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I've a CDTI Opel Meriva from 2003. It started having this weird issue 2~ years ago and it hasn't really improved or worsened, but I've taken it to the official Opel service and various mechanics and none had a clue what can be causing this.

So the issue is, the car starts normally and you can run it for a while, everything OK. Now, as time goes on (say 30 minutes, 15 if the car has to go through step roads or you throttle it high) it starts losing power rapidly on the gear you are using. So if you are on the freeway you start losing gear in 5th gear, and in 5 minutes even if you floor the throttle it doesn't rev up at all, 0, it's gone. The curious thing is, you switch to 4th gear and it runs perfectly fine, 100%. But as it goes on with 4th, it starts losing power on it too until it becomes useless. Same happens with the rest of the gears. In the end you have to park the car somewhere and restart it, which seems to solve the issue temporarily.

I'm no car expert at all but it baffles me various experts have seen it and can't identify the problem with such a peculiar pattern, it is driving me crazy (no pun intended). Would someone have any idea of what can be causing this?

Edit: Forgot to add, there is a gradual vibration increase while the engaged gear loses its power. When the gear reaches a point it's useless, the car vibrates a lot while it has that gear engaged.

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  • Sounds like it might be the Transmission Control Module but I'm no mechanic – user38183 Oct 27 '18 at 9:54
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    I do know that not very many local mechanics deal with transmission issue. I'd Start Poking My Nose in there though – user38183 Oct 27 '18 at 9:57
  • Welcome. Sounds like it could be a heat-soak induced vapour lock, a fuel pump that's running hot or possibly a problem with the fuel tank ventilation system. – Steve Matthews Oct 29 '18 at 11:41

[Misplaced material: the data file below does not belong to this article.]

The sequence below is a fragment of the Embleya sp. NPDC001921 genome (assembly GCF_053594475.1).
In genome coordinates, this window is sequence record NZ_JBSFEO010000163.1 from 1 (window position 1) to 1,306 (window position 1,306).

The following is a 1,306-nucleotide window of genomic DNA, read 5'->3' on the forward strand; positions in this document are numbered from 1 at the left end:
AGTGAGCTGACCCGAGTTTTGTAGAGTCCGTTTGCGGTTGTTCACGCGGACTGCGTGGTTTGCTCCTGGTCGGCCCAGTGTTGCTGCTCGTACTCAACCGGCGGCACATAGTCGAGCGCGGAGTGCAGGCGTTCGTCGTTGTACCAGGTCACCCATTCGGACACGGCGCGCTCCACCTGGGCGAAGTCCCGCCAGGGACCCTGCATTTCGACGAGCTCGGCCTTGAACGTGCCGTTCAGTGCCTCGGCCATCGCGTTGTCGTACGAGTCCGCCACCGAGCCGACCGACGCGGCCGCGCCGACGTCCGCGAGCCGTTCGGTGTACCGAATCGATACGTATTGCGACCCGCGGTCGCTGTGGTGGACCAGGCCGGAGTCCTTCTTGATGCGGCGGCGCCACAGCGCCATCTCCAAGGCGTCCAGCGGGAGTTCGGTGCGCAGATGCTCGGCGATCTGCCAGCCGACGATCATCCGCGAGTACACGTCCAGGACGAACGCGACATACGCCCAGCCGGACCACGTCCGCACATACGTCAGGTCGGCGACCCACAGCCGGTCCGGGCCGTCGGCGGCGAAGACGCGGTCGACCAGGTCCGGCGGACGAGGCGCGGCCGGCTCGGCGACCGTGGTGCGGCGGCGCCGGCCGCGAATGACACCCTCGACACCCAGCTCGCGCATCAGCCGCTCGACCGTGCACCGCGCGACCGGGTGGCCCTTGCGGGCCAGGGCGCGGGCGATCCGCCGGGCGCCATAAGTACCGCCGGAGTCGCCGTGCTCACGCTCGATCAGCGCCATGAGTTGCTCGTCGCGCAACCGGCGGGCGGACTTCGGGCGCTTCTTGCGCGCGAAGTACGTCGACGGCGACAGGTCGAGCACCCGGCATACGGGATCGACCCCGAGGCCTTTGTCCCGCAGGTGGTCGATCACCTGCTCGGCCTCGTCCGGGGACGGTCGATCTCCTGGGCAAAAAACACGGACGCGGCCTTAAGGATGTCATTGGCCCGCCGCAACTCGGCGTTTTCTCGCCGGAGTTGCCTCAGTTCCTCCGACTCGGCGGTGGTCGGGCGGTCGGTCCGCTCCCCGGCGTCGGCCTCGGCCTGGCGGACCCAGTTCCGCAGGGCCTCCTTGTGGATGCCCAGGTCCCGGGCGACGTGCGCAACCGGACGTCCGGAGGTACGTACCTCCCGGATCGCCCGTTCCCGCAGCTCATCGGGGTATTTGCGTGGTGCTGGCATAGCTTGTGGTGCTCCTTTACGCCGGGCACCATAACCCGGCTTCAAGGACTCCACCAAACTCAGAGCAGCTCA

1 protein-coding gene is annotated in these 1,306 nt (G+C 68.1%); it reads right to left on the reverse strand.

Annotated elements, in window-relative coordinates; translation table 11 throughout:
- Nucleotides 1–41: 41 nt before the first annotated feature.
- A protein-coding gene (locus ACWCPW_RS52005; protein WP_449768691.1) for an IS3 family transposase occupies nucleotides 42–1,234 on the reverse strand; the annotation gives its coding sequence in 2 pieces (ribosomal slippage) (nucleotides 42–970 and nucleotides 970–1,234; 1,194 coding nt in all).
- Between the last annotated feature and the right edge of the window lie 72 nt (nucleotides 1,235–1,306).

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    Must be gearbox related, or changing gear wouldn't help. – Diamond Oct 29 '18 at 18:30
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It takes less power to move a car in 4th gear than it does in 5th. Gradual loss of power sounds like system is clogged - maybe catalytic converter. Because of the age of the car it should have a closed loop O2 sensor system. If it were an American car with OBDII, you would see signs like air flow reduction INTO the engine. Since its an Opel, its unclear. There is a possibility its a fuel clog. That could case a lean miss (noise you are hearing). A fuel pressure gauge could verify this.

To make power, a car must have air/fuel/spark in the right amount.... at the right time.

There is something going on that changes that... since you didn't mention a check engine, presumably that something is not directly monitored.

Start with monitoring the sensors and see if you can figure out which ones are out of spec. Maybe take the Opel mechanic for a ride and demonstrate what is wrong.

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Answering this for the sake of helping others if they stumble upon here with the same problem.

Finally, in one of those automated checks they plug the car into, compression on one cylinder came as low. The mechanic changed the injector for that cylinder and voila, never had the problem again. I'm no mechanic myself so I don't understand how the behaviour we were experiencing was related to this, but yeah, if this happens to you, check your injectors are working as they should.

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